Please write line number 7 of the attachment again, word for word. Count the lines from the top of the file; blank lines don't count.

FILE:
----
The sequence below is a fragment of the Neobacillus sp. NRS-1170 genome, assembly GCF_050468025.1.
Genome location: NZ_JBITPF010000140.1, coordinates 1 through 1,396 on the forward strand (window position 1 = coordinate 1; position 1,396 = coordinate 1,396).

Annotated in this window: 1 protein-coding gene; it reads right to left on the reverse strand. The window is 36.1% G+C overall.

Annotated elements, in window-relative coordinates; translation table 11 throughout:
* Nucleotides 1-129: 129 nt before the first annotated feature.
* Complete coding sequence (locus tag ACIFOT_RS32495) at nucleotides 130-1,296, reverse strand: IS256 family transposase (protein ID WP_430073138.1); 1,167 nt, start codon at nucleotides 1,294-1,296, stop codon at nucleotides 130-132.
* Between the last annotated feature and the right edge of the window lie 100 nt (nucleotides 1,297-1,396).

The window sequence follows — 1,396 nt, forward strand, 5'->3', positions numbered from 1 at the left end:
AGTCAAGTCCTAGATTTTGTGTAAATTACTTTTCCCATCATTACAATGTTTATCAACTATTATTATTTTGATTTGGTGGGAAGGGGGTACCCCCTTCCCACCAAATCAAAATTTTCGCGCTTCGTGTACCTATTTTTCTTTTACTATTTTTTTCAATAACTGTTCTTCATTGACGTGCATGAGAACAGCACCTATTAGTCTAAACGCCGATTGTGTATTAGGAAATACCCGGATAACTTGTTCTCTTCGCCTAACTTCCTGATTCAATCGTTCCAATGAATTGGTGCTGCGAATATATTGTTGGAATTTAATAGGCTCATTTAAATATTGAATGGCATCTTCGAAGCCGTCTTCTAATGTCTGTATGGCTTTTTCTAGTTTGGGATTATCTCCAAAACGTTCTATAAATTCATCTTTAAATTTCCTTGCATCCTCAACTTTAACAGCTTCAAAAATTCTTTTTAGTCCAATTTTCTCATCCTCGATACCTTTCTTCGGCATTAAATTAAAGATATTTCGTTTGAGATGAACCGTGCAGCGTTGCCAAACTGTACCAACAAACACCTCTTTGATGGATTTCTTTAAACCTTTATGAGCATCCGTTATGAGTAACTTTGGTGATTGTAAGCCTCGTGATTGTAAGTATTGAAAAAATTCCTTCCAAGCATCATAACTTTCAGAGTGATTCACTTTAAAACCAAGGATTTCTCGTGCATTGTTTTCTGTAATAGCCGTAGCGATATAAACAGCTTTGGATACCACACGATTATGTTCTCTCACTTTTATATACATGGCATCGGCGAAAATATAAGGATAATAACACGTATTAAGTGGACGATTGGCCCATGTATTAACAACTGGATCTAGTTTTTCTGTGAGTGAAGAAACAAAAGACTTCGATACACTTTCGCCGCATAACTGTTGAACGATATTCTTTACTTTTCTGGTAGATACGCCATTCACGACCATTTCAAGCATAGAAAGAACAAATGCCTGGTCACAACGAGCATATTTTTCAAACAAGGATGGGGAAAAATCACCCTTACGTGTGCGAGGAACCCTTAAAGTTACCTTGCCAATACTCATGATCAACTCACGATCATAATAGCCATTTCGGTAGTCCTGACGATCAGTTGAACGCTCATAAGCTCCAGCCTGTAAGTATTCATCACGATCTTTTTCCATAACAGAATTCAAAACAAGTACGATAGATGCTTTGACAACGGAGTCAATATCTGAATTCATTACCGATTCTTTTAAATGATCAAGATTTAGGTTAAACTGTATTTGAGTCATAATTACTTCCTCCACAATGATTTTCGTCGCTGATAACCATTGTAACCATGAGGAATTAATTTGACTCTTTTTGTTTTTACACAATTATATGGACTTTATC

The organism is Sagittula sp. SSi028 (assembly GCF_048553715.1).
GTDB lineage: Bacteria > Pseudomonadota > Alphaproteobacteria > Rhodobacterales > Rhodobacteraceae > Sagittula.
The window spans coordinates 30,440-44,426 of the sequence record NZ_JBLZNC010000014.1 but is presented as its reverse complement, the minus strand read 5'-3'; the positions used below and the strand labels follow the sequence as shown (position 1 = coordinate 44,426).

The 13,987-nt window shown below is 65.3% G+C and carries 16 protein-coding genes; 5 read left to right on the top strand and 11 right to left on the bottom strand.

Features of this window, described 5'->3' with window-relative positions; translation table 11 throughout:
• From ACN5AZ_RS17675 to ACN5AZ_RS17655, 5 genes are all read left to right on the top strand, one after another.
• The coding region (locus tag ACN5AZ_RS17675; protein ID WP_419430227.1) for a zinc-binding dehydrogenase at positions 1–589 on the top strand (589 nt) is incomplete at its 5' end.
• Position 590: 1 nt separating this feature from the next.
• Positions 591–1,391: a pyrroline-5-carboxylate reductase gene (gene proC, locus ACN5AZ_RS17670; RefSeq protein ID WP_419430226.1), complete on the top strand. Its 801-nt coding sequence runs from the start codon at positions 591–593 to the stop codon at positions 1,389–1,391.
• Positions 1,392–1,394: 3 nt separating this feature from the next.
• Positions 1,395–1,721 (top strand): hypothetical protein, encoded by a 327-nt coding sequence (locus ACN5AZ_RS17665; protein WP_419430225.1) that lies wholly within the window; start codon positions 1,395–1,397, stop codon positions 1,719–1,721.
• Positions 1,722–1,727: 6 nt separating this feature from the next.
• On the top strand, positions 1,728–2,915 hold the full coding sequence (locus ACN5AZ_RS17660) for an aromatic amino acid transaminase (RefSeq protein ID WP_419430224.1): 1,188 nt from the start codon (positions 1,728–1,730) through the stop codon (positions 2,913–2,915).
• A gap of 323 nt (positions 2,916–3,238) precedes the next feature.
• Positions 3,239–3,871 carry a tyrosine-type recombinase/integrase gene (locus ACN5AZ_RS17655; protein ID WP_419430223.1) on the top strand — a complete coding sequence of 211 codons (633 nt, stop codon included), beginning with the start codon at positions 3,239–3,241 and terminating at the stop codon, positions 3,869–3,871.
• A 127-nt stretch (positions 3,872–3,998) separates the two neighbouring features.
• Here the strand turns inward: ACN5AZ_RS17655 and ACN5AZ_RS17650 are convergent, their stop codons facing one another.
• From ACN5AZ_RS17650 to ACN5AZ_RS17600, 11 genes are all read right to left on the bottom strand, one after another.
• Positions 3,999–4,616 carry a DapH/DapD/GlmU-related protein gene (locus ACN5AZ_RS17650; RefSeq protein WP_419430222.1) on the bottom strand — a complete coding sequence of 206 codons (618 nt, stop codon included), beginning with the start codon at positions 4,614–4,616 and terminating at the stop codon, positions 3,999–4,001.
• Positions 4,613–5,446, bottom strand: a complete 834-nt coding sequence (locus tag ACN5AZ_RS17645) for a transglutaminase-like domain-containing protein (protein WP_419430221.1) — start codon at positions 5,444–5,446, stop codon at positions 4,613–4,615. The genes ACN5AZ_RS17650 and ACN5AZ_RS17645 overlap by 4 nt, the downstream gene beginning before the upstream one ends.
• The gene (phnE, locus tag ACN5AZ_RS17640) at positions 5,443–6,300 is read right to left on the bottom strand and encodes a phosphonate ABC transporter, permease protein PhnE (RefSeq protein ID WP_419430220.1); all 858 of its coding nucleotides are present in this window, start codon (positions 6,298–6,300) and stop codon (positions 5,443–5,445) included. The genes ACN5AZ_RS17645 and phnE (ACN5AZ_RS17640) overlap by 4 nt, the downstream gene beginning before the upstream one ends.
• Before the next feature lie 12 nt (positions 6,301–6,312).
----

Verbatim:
* Between the last annotated feature and the right edge of the window lie 100 nt (nucleotides 1,297-1,396).